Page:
Prior to the Affordable Care Act (ACA), many individuals leaving prison or jail were not eligible for Medicaid because coverage was not available to most childless low-income adults. The ACA changed this dynamic, and for states that expanded Medicaid coverage (including Nebraska since October 2020), the vast majority of those incarcerated are eligible for Medicaid upon release, including an estimated 80% in New York and 90% in Colorado.1 However, the federal “inmate exclusion” bans Medicaid payment for services provided to individuals of public institutions unless the individual is treated in a hospital or other medical institution outside the prison or jail for 24 hours or more.2 Since correctional facilities are obligated by law to provide health care, this Medicaid exclusion means that state-funded correctional systems absorb the lion’s share of health care costs for incarcerated people.
In Nebraska, the health care situation for the justice-involved has recently become quite dire. In fiscal year 2015, Nebraska’s state prisons ranked sixth in the nation in health care spending by paying $8,583 per person.3 However, in March 2019, Nebraska state correctional facilities were at 160% capacity, and the state’s Diagnostic and Evaluation Center was at a staggering 336% capacity.4,5 By 2020, the state had the second most overcrowded state correctional system.6 This overcrowding has resulted in poor health care outcomes that disproportionately impact individuals of color.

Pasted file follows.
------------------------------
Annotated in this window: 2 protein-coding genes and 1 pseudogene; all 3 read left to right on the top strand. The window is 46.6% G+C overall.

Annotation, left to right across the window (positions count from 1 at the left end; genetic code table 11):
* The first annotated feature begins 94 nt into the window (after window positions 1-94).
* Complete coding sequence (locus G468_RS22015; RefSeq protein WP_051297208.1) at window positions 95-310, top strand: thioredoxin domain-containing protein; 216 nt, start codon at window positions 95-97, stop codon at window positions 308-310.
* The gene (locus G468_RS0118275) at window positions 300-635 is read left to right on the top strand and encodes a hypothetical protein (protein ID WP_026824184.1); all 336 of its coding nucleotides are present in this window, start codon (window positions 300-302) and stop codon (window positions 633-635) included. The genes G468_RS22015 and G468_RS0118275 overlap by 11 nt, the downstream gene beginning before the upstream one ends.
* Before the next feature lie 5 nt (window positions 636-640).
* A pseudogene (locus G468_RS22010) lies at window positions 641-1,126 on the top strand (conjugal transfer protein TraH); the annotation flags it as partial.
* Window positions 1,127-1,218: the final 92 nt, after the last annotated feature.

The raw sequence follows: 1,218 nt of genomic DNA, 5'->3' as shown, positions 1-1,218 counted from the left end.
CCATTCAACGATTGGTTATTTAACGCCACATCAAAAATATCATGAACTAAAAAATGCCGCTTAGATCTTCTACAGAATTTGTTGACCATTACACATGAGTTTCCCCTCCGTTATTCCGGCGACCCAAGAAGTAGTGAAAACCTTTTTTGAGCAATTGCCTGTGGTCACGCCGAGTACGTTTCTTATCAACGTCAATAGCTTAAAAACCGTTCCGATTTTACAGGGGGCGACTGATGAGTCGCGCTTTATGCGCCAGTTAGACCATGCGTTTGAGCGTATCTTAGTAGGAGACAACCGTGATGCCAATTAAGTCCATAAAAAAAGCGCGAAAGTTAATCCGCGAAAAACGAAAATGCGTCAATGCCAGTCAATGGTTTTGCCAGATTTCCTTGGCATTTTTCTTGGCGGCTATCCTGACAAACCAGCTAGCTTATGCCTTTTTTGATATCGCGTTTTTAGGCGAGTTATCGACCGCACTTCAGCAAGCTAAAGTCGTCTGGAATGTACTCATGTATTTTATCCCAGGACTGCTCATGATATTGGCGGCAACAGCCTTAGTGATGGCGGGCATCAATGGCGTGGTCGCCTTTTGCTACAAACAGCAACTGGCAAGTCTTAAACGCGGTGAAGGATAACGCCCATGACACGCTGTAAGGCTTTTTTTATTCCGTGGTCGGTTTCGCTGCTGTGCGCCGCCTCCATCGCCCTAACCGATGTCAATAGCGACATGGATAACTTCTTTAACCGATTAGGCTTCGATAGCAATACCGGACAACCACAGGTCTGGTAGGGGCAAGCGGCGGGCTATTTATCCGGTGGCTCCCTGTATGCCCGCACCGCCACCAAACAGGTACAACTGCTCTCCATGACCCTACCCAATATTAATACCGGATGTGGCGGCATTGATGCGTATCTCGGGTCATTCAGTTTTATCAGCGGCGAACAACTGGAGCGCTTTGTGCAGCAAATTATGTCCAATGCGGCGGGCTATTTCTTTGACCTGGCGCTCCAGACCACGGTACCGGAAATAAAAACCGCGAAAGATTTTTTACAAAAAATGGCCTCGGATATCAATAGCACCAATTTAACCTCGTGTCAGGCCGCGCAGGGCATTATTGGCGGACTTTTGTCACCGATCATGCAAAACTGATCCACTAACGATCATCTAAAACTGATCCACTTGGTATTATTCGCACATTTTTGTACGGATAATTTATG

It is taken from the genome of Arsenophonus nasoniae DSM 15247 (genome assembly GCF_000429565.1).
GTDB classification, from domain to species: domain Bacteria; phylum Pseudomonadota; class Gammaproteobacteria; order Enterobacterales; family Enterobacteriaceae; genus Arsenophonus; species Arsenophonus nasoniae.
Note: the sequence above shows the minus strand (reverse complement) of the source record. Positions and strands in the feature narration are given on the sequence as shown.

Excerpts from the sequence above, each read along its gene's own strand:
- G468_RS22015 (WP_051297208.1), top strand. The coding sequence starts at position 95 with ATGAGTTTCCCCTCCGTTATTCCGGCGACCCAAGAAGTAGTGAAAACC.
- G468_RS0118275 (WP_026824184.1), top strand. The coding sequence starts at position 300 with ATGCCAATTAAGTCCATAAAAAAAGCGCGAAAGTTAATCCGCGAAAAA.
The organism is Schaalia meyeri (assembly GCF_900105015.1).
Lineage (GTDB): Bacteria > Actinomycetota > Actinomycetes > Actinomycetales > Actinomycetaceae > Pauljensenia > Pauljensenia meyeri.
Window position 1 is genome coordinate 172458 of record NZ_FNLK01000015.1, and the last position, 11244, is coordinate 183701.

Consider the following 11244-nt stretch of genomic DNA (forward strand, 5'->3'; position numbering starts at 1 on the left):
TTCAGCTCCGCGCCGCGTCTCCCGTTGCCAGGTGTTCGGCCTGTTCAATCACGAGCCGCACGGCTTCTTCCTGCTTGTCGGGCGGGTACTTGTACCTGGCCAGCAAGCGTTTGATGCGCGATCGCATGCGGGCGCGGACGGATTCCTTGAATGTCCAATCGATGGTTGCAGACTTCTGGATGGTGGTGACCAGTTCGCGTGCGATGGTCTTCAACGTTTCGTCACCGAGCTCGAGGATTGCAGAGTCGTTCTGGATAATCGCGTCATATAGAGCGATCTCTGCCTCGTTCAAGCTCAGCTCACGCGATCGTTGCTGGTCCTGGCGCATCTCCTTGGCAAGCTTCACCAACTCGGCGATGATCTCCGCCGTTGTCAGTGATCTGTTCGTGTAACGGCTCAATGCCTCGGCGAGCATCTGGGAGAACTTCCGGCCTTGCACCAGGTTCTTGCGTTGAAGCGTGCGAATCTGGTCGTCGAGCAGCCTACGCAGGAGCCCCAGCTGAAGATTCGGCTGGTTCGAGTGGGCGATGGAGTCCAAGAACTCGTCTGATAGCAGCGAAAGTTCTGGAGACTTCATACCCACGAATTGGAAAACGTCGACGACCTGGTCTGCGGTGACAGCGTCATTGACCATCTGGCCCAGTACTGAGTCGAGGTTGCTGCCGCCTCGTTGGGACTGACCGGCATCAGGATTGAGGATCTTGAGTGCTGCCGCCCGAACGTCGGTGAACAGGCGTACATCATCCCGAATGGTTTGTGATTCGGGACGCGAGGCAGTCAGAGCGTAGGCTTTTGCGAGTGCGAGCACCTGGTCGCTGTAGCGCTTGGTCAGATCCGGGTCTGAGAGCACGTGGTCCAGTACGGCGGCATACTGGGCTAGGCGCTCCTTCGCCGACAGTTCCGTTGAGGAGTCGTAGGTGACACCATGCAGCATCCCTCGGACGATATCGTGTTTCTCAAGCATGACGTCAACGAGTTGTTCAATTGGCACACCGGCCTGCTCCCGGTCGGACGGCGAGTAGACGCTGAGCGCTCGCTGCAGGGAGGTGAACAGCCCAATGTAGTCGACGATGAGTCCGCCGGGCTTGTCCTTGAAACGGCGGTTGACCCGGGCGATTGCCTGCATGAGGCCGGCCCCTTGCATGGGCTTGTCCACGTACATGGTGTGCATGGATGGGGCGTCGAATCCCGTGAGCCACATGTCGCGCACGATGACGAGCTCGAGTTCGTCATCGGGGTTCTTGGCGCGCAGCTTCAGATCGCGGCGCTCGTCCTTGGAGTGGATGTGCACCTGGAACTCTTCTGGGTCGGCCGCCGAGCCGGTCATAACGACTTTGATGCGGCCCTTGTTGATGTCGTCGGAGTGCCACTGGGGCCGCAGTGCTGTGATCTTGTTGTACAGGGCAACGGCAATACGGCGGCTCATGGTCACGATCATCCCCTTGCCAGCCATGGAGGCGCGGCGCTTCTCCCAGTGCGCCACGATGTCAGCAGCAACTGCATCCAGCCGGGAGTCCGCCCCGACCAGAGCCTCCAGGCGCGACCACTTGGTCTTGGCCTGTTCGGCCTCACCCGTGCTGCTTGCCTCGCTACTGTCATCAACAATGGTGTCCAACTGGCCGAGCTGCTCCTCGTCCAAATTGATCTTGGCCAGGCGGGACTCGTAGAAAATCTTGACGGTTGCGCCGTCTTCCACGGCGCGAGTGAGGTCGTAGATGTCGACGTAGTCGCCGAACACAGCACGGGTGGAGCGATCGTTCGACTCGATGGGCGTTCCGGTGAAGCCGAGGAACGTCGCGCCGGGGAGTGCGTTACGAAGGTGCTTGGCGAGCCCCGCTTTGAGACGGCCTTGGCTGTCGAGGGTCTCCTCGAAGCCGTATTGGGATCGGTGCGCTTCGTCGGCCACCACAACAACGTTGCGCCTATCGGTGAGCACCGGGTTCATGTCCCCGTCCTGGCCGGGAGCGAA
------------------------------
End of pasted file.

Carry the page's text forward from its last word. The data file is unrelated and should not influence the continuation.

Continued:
However, Nebraska could improve the lives of thousands of individuals and save millions of dollars by more effectively leveraging the Medicaid program to share data, streamline enrollment, and support transitions of care.
In this paper, we will:
- Outline the dire nature of Nebraska’s health care services in correctional facilities.
- Recommend solutions that take advantage of the Medicaid program.
- Provide examples of other states leveraging Medicaid with the approaches listed above.